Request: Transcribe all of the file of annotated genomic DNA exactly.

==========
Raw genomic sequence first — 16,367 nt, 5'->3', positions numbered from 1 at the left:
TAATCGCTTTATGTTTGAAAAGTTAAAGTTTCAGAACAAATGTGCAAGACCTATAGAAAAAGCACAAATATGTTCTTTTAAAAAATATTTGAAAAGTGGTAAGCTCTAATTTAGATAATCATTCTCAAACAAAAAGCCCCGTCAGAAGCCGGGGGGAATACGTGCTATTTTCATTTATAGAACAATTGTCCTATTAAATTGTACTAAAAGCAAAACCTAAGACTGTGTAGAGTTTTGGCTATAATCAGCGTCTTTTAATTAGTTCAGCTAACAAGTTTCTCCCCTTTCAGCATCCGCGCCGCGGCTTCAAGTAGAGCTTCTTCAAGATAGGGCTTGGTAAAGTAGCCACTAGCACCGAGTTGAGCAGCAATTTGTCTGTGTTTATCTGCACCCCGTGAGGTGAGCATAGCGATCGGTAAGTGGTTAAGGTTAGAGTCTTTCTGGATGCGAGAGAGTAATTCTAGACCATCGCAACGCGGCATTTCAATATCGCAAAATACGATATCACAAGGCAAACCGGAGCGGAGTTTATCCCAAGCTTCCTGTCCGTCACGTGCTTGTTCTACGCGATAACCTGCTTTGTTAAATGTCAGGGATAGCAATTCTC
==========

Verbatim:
Raw genomic sequence first — 16,367 nt, 5'->3', positions numbered from 1 at the left:
TAATCGCTTTATGTTTGAAAAGTTAAAGTTTCAGAACAAATGTGCAAGACCTATAGAAAAAGCACAAATATGTTCTTTTAAAAAATATTTGAAAAGTGGTAAGCTCTAATTTAGATAATCATTCTCAAACAAAAAGCCCCGTCAGAAGCCGGGGGGAATACGTGCTATTTTCATTTATAGAACAATTGTCCTATTAAATTGTACTAAAAGCAAAACCTAAGACTGTGTAGAGTTTTGGCTATAATCAGCGTCTTTTAATTAGTTCAGCTAACAAGTTTCTCCCCTTTCAGCATCCGCGCCGCGGCTTCAAGTAGAGCTTCTTCAAGATAGGGCTTGGTAAAGTAGCCACTAGCACCGAGTTGAGCAGCAATTTGTCTGTGTTTATCTGCACCCCGTGAGGTGAGCATAGCGATCGGTAAGTGGTTAAGGTTAGAGTCTTTCTGGATGCGAGAGAGTAATTCTAGACCATCGCAACGCGGCATTTCAATATCGCAAAATACGATATCACAAGGCAAACCGGAGCGGAGTTTATCCCAAGCTTCCTGTCCGTCACGTGCTTGTTCTACGCGATAACCTGCTTTGTTAAATGTCAGGGATAGCAATTCTC